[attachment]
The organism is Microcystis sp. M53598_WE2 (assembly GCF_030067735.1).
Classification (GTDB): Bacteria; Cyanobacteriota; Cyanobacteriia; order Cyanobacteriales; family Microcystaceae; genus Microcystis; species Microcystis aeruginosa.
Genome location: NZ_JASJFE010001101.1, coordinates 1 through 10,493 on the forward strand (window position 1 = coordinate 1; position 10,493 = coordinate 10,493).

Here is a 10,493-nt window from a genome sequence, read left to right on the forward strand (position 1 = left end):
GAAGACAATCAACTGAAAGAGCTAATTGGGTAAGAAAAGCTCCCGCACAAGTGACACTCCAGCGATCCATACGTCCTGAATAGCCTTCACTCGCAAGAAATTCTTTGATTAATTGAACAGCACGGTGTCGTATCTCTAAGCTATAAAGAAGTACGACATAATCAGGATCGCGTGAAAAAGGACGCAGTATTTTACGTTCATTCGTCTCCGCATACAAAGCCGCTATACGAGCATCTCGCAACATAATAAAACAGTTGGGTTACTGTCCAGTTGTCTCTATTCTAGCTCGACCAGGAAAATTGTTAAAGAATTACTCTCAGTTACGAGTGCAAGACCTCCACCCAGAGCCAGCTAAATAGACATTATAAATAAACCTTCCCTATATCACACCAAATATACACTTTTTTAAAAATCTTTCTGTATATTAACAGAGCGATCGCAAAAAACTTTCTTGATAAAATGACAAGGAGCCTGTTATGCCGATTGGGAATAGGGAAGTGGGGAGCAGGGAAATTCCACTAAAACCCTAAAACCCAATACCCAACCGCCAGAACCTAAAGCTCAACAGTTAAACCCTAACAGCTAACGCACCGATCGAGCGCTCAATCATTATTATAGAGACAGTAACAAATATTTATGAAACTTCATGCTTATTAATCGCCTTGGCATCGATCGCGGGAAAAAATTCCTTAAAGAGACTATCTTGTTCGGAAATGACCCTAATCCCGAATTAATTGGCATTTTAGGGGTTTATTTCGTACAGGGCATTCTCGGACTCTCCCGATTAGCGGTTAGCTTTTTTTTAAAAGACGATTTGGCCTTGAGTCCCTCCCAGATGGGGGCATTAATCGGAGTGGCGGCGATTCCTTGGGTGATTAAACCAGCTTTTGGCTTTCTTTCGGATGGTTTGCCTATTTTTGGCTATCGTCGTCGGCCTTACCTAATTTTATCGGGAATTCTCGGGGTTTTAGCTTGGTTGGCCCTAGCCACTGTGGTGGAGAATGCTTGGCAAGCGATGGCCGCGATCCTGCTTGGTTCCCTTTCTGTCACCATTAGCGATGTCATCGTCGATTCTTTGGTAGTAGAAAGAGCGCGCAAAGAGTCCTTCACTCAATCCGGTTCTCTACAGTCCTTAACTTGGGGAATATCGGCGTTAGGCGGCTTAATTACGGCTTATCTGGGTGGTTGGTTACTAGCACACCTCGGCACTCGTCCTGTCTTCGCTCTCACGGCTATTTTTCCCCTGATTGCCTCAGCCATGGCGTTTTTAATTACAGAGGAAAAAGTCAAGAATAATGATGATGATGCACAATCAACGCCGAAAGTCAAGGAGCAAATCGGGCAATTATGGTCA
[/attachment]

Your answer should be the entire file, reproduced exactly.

The organism is Microcystis sp. M53598_WE2 (assembly GCF_030067735.1).
Classification (GTDB): Bacteria; Cyanobacteriota; Cyanobacteriia; order Cyanobacteriales; family Microcystaceae; genus Microcystis; species Microcystis aeruginosa.
Genome location: NZ_JASJFE010001101.1, coordinates 1 through 10,493 on the forward strand (window position 1 = coordinate 1; position 10,493 = coordinate 10,493).

Here is a 10,493-nt window from a genome sequence, read left to right on the forward strand (position 1 = left end):
GAAGACAATCAACTGAAAGAGCTAATTGGGTAAGAAAAGCTCCCGCACAAGTGACACTCCAGCGATCCATACGTCCTGAATAGCCTTCACTCGCAAGAAATTCTTTGATTAATTGAACAGCACGGTGTCGTATCTCTAAGCTATAAAGAAGTACGACATAATCAGGATCGCGTGAAAAAGGACGCAGTATTTTACGTTCATTCGTCTCCGCATACAAAGCCGCTATACGAGCATCTCGCAACATAATAAAACAGTTGGGTTACTGTCCAGTTGTCTCTATTCTAGCTCGACCAGGAAAATTGTTAAAGAATTACTCTCAGTTACGAGTGCAAGACCTCCACCCAGAGCCAGCTAAATAGACATTATAAATAAACCTTCCCTATATCACACCAAATATACACTTTTTTAAAAATCTTTCTGTATATTAACAGAGCGATCGCAAAAAACTTTCTTGATAAAATGACAAGGAGCCTGTTATGCCGATTGGGAATAGGGAAGTGGGGAGCAGGGAAATTCCACTAAAACCCTAAAACCCAATACCCAACCGCCAGAACCTAAAGCTCAACAGTTAAACCCTAACAGCTAACGCACCGATCGAGCGCTCAATCATTATTATAGAGACAGTAACAAATATTTATGAAACTTCATGCTTATTAATCGCCTTGGCATCGATCGCGGGAAAAAATTCCTTAAAGAGACTATCTTGTTCGGAAATGACCCTAATCCCGAATTAATTGGCATTTTAGGGGTTTATTTCGTACAGGGCATTCTCGGACTCTCCCGATTAGCGGTTAGCTTTTTTTTAAAAGACGATTTGGCCTTGAGTCCCTCCCAGATGGGGGCATTAATCGGAGTGGCGGCGATTCCTTGGGTGATTAAACCAGCTTTTGGCTTTCTTTCGGATGGTTTGCCTATTTTTGGCTATCGTCGTCGGCCTTACCTAATTTTATCGGGAATTCTCGGGGTTTTAGCTTGGTTGGCCCTAGCCACTGTGGTGGAGAATGCTTGGCAAGCGATGGCCGCGATCCTGCTTGGTTCCCTTTCTGTCACCATTAGCGATGTCATCGTCGATTCTTTGGTAGTAGAAAGAGCGCGCAAAGAGTCCTTCACTCAATCCGGTTCTCTACAGTCCTTAACTTGGGGAATATCGGCGTTAGGCGGCTTAATTACGGCTTATCTGGGTGGTTGGTTACTAGCACACCTCGGCACTCGTCCTGTCTTCGCTCTCACGGCTATTTTTCCCCTGATTGCCTCAGCCATGGCGTTTTTAATTACAGAGGAAAAAGTCAAGAATAATGATGATGATGCACAATCAACGCCGAAAGTCAAGGAGCAAATCGGGCAATTATGGTCA